My father, Alonzo Taylor, began making Dr. Taylor’s Pain-annihilating Liniment in Cato, Cayuga County in 1848, when I was a school boy. I’m his son, George C. Taylor, and I worked in the family business from its very beginning. After my schooling was over, I helped run the company, and I took it over in 1861 when my father died. I moved the Taylor Company here to Fairport in 1866. The Civil War years had taken a toll on business, but things rebounded in the late 1860s.

George C. Taylor, courtesy of the Perinton Historical Society

George C. Taylor, courtesy of the Perinton Historical Society

In addition to manufacturing my father’s liniment, which I marketed under the name “Taylor’s Oil of Life,” I expanded my company’s offerings to include many fine and useful products, including flavored extracts, laudanum, perfume, blackberry cordial, cough syrup, breath sweeteners, bluing for laundry, and shaving soap. We made many other popular products over the years. My business was very successful, because I was always ahead of the trends and made quality household products people could use.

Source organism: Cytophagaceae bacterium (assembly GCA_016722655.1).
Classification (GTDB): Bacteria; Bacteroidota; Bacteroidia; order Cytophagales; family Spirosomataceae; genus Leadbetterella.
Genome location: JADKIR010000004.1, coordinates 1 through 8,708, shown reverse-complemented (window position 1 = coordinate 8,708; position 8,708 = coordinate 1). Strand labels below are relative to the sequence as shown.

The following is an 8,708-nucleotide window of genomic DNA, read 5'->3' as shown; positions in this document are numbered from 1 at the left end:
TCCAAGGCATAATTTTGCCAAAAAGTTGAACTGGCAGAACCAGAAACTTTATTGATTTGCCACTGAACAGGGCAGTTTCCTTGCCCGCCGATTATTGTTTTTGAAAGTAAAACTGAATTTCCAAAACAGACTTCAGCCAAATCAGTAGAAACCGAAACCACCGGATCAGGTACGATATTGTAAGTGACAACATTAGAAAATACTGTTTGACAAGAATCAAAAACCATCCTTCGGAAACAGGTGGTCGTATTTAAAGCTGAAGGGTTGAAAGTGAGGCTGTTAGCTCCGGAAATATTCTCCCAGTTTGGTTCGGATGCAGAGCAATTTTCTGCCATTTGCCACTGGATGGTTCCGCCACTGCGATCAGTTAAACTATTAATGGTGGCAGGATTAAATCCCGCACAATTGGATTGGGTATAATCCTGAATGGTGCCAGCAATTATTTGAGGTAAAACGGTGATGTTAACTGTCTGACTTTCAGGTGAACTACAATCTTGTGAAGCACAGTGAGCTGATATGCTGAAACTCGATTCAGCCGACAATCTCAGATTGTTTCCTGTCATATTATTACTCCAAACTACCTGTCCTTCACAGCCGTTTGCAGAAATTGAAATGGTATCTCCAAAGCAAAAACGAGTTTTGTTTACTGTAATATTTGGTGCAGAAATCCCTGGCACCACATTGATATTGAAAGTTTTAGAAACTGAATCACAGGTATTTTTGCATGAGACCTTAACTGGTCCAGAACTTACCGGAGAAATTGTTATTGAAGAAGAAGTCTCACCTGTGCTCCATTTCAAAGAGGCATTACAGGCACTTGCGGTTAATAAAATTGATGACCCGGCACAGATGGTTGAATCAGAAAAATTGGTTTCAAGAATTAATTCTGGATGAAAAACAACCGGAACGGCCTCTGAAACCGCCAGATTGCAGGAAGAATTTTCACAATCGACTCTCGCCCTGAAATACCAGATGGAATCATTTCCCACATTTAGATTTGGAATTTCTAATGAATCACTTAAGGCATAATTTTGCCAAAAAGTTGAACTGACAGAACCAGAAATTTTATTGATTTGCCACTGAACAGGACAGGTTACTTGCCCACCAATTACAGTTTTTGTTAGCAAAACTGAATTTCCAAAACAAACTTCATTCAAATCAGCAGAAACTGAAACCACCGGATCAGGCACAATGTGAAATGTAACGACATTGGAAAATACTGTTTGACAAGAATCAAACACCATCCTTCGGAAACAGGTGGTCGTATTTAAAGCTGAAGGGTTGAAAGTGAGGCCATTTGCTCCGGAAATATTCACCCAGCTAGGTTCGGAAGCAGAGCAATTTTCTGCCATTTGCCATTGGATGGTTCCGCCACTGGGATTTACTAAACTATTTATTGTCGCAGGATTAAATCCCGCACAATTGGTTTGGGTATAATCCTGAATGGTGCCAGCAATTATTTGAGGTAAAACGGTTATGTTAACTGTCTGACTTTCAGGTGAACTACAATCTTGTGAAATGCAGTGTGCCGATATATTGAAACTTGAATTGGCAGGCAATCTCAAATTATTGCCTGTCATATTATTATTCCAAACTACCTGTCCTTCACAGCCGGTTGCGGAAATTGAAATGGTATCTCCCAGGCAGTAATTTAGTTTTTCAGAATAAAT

My decision to move my business to Fairport was a good one. Business became so good, in fact, that I built a new 3-story brick factory with offices on the corner of North Main Street and High Street in 1873. It was called the Taylor block for many years, and that building still stands today. The railroad had a spur that came right to my building, and I shipped my products all over the country. My wife Wealthy, my daughter Lois, and I lived upstairs. I employed many local residents in the manufacture of my wares.